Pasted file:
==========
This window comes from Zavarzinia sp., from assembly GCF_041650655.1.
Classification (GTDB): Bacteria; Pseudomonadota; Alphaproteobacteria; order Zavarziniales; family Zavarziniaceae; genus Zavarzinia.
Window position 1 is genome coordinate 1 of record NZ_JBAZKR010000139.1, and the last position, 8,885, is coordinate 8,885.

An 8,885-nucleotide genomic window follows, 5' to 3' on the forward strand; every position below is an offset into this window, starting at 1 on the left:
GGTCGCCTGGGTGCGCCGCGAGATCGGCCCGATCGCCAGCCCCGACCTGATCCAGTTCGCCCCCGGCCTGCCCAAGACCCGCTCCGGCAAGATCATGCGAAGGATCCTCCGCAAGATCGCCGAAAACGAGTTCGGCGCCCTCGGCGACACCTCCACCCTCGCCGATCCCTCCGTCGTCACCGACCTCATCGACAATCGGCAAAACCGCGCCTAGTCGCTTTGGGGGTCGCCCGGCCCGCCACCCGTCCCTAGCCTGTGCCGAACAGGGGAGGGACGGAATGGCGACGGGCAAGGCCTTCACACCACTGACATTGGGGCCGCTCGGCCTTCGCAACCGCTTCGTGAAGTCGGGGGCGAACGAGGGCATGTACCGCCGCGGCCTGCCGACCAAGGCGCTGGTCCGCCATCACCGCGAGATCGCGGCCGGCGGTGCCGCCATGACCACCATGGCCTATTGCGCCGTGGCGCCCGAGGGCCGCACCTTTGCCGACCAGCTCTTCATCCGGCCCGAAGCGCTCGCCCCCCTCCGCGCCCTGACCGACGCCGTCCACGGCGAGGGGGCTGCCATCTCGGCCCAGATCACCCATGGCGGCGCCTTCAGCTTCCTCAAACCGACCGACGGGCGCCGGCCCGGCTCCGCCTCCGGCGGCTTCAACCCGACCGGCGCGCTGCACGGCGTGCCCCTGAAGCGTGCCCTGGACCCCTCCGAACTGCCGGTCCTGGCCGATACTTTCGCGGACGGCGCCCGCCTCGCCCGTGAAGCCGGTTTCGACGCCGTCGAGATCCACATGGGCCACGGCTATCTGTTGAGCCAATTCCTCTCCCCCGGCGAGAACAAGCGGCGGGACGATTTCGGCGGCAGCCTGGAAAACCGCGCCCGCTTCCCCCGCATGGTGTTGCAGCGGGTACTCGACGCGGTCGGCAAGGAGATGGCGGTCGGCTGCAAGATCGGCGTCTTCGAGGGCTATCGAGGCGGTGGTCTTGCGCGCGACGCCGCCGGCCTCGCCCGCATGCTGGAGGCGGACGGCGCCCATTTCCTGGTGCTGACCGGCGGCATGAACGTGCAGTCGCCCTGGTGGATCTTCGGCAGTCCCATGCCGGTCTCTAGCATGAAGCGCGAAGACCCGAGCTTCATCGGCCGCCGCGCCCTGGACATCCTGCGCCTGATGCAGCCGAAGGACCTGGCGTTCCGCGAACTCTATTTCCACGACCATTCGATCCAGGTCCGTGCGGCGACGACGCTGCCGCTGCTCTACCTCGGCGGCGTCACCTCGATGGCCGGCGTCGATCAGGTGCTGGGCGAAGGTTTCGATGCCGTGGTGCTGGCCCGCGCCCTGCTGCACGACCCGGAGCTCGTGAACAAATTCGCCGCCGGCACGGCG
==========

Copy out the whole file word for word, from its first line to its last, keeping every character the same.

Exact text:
This window comes from Zavarzinia sp., from assembly GCF_041650655.1.
Classification (GTDB): Bacteria; Pseudomonadota; Alphaproteobacteria; order Zavarziniales; family Zavarziniaceae; genus Zavarzinia.
Window position 1 is genome coordinate 1 of record NZ_JBAZKR010000139.1, and the last position, 8,885, is coordinate 8,885.

An 8,885-nucleotide genomic window follows, 5' to 3' on the forward strand; every position below is an offset into this window, starting at 1 on the left:
GGTCGCCTGGGTGCGCCGCGAGATCGGCCCGATCGCCAGCCCCGACCTGATCCAGTTCGCCCCCGGCCTGCCCAAGACCCGCTCCGGCAAGATCATGCGAAGGATCCTCCGCAAGATCGCCGAAAACGAGTTCGGCGCCCTCGGCGACACCTCCACCCTCGCCGATCCCTCCGTCGTCACCGACCTCATCGACAATCGGCAAAACCGCGCCTAGTCGCTTTGGGGGTCGCCCGGCCCGCCACCCGTCCCTAGCCTGTGCCGAACAGGGGAGGGACGGAATGGCGACGGGCAAGGCCTTCACACCACTGACATTGGGGCCGCTCGGCCTTCGCAACCGCTTCGTGAAGTCGGGGGCGAACGAGGGCATGTACCGCCGCGGCCTGCCGACCAAGGCGCTGGTCCGCCATCACCGCGAGATCGCGGCCGGCGGTGCCGCCATGACCACCATGGCCTATTGCGCCGTGGCGCCCGAGGGCCGCACCTTTGCCGACCAGCTCTTCATCCGGCCCGAAGCGCTCGCCCCCCTCCGCGCCCTGACCGACGCCGTCCACGGCGAGGGGGCTGCCATCTCGGCCCAGATCACCCATGGCGGCGCCTTCAGCTTCCTCAAACCGACCGACGGGCGCCGGCCCGGCTCCGCCTCCGGCGGCTTCAACCCGACCGGCGCGCTGCACGGCGTGCCCCTGAAGCGTGCCCTGGACCCCTCCGAACTGCCGGTCCTGGCCGATACTTTCGCGGACGGCGCCCGCCTCGCCCGTGAAGCCGGTTTCGACGCCGTCGAGATCCACATGGGCCACGGCTATCTGTTGAGCCAATTCCTCTCCCCCGGCGAGAACAAGCGGCGGGACGATTTCGGCGGCAGCCTGGAAAACCGCGCCCGCTTCCCCCGCATGGTGTTGCAGCGGGTACTCGACGCGGTCGGCAAGGAGATGGCGGTCGGCTGCAAGATCGGCGTCTTCGAGGGCTATCGAGGCGGTGGTCTTGCGCGCGACGCCGCCGGCCTCGCCCGCATGCTGGAGGCGGACGGCGCCCATTTCCTGGTGCTGACCGGCGGCATGAACGTGCAGTCGCCCTGGTGGATCTTCGGCAGTCCCATGCCGGTCTCTAGCATGAAGCGCGAAGACCCGAGCTTCATCGGCCGCCGCGCCCTGGACATCCTGCGCCTGATGCAGCCGAAGGACCTGGCGTTCCGCGAACTCTATTTCCACGACCATTCGATCCAGGTCCGTGCGGCGACGACGCTGCCGCTGCTCTACCTCGGCGGCGTCACCTCGATGGCCGGCGTCGATCAGGTGCTGGGCGAAGGTTTCGATGCCGTGGTGCTGGCCCGCGCCCTGCTGCACGACCCGGAGCTCGTGAACAAATTCGCCGCCGGCACGGCG